The thing is, a brazier in a fantasy context is patterned on the braziers in our own history from back when homes and castles were heated with wood or coal, but multi-roomed buildings didn't have fireplaces in every room. It's basically a portable room heater — but only portable in the sense that a normal person could pick up a small table and move it to another room. They're furniture, not adventure-portable.

So if you're looking for a normal brazier to make emergency castings of Find Familiar convenient, you're looking at the inconvenience of lugging around bags of coal and a piece of medieval furniture.

All is not lost

But all is not lost! This is fantasy, after all, where wizards fly airships held aloft by magic and shruganium, and gnomes build clockwork contraptions with no apparent fuel source that can knock down a house. Or at least, some games of D&D are that kind of fantasy.

If your DM is running a more fantastic game of D&D, ask them about finding someone who can build you a special, collapsible brazier. Maybe with a bowl made of rotating segments that cleverly fan out and collapse into a wedge in a circular telescoping action, and legs that can fold up and be strapped to your backpack. Who knows what that sort of thing would cost or how long it would take to craft — ask your DM about these kinds of interesting details.

Or maybe your DM will look at this request, taken a bit aback, and literally wave their hand and say “don't worry about it, just write down ‘brazier’ on your sheet and let's get on with attacking this giants’ castle, okay?” Not all DMs care about these details, or accurately handling medieval room furniture.

We don't know your DM, so the critical information about whether this is important to them, in their world, is unavailable to us. I can only tell you superficial things, like what a brazier is, and that D&D 5e doesn't have any guidelines for how long they take a blacksmith to make or how much they'll charge (leaving even that detail back in your DM's lap). So this comes down to:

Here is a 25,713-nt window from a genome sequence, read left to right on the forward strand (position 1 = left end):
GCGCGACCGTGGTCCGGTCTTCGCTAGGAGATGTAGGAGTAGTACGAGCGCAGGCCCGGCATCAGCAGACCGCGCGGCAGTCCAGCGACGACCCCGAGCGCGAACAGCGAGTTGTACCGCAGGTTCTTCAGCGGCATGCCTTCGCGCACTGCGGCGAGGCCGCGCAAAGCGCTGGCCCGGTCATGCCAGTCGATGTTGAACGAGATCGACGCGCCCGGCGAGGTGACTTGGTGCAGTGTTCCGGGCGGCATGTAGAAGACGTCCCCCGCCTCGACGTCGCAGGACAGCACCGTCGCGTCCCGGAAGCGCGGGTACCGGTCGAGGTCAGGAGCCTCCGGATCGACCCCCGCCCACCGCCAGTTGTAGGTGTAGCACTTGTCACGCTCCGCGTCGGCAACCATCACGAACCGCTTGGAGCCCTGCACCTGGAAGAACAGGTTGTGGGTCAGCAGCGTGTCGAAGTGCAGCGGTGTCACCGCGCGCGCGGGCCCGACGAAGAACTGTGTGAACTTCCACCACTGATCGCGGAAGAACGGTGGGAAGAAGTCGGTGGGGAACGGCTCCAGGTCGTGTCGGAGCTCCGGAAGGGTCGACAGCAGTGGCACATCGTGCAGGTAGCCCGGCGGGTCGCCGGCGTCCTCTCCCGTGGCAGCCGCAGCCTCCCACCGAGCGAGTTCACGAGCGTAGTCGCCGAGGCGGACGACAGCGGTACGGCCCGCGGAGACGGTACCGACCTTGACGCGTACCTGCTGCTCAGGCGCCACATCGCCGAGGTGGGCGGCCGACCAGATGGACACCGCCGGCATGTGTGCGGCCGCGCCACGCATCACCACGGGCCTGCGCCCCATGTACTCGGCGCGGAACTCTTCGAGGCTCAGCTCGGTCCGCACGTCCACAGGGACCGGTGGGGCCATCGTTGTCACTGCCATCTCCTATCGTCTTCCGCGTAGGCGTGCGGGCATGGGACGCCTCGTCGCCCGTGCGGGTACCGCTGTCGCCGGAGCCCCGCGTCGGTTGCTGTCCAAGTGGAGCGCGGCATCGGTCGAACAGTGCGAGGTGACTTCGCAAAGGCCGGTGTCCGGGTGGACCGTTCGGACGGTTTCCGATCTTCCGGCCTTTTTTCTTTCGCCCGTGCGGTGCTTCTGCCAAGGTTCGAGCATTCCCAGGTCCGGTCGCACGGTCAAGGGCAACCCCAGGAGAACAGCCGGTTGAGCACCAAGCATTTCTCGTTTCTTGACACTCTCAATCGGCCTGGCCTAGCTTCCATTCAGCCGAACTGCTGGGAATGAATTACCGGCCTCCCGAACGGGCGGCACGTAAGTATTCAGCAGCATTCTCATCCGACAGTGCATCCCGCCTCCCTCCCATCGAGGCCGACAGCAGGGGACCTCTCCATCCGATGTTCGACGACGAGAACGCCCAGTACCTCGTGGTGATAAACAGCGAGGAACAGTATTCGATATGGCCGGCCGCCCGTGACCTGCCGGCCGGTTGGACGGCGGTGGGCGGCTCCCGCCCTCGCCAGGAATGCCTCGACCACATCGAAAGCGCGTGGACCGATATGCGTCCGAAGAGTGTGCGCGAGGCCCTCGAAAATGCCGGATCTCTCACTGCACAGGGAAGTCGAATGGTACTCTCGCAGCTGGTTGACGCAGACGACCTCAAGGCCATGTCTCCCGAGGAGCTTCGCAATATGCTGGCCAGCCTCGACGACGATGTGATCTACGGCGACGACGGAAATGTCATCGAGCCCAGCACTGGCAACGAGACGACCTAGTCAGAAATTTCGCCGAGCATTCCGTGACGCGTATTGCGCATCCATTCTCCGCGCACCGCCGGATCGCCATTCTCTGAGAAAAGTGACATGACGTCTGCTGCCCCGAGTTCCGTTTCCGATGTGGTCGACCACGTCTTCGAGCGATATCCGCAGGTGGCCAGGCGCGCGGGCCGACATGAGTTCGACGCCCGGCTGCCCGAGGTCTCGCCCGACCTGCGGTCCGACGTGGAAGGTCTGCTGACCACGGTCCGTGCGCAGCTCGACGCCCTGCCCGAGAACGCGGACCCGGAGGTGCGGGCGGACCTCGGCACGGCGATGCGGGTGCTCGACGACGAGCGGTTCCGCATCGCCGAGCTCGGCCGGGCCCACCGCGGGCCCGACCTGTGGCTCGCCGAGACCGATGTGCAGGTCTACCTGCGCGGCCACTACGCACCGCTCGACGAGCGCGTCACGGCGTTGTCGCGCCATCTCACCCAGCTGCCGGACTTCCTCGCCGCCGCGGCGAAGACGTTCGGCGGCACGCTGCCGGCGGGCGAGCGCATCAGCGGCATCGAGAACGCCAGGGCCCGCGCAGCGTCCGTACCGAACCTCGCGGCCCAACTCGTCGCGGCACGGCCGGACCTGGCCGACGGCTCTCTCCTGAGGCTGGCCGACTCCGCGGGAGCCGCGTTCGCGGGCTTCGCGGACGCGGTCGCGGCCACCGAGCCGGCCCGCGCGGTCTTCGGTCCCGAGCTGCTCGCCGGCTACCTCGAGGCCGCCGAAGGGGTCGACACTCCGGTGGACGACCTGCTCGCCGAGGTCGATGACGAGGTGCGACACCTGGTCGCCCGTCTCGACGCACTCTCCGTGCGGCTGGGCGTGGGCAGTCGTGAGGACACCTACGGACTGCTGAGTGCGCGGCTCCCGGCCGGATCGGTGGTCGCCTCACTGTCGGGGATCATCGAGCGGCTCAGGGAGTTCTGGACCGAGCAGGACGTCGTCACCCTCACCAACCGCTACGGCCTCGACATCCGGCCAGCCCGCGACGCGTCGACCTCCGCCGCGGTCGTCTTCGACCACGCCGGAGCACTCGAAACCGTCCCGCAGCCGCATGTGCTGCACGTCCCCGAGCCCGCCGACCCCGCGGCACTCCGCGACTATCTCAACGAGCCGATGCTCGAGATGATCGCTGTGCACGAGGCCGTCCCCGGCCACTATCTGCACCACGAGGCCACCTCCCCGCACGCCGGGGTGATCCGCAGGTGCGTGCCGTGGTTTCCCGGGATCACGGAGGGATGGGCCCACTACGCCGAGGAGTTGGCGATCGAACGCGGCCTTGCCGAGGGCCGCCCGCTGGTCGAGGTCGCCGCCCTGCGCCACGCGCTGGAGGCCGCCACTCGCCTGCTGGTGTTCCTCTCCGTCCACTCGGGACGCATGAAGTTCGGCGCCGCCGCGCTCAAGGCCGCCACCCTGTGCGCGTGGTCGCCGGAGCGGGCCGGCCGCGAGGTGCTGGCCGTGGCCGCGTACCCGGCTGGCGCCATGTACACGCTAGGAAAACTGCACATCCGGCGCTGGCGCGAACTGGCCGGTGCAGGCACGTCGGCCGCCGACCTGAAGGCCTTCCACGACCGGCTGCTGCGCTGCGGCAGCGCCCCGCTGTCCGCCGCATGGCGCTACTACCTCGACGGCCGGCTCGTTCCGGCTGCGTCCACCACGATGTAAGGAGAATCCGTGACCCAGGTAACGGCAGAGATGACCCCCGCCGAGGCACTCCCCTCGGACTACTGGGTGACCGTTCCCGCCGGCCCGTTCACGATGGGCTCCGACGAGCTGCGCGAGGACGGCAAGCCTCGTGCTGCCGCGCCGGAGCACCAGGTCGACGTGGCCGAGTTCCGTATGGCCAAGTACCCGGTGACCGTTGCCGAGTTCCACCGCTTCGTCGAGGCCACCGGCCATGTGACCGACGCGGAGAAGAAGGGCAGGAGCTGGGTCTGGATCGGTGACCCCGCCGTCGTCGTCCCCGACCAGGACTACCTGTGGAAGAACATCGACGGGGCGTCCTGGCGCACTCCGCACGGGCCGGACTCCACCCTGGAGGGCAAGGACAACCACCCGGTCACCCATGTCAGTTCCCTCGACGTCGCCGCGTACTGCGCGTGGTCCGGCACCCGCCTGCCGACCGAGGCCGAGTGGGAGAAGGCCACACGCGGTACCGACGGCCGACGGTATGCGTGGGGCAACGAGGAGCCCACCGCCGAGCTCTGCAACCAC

Ask your DM. They're the one you have to play with.

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    \$\begingroup\$ Yes, in the end all of these details will be handled by the DM. But what is there any info that can lead us to an accurate ruling? Ultimately the answer to any question can be "ask your DM", but I'm here to increase my knowledge. That way even a beginner DM or someone who's just curios about this issue can benefit from this question as well. So I did not get my answer about crafting and price. Also isn't a "small brass brazier" still a "brass brazier"? Do you believe the brazier should be a "normal brass brazier" or just "large enough to contain the spell's materials"? \$\endgroup\$ – TheGrayed Feb 12 '17 at 0:15
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Just dug into this (because I need one), and it looks to me like this may be just a poor word choice. A 'brazier' is a thing you burn stuff in. In Pathfinder the equivalent item is called a "thurible". In Google, if you search for 'thurible' it converts it on the fly to 'censer', which is also a thing you burn stuff like incense in.